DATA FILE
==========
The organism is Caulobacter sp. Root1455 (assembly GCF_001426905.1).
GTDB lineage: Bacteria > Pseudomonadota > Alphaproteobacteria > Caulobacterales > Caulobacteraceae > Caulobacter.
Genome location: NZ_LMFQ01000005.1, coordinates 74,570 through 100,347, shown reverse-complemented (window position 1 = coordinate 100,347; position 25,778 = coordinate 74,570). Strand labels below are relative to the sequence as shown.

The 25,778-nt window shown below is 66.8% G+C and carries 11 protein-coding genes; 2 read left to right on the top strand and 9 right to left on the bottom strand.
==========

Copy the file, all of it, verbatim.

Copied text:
The organism is Caulobacter sp. Root1455 (assembly GCF_001426905.1).
GTDB lineage: Bacteria > Pseudomonadota > Alphaproteobacteria > Caulobacterales > Caulobacteraceae > Caulobacter.
Genome location: NZ_LMFQ01000005.1, coordinates 74,570 through 100,347, shown reverse-complemented (window position 1 = coordinate 100,347; position 25,778 = coordinate 74,570). Strand labels below are relative to the sequence as shown.

The 25,778-nt window shown below is 66.8% G+C and carries 11 protein-coding genes; 2 read left to right on the top strand and 9 right to left on the bottom strand.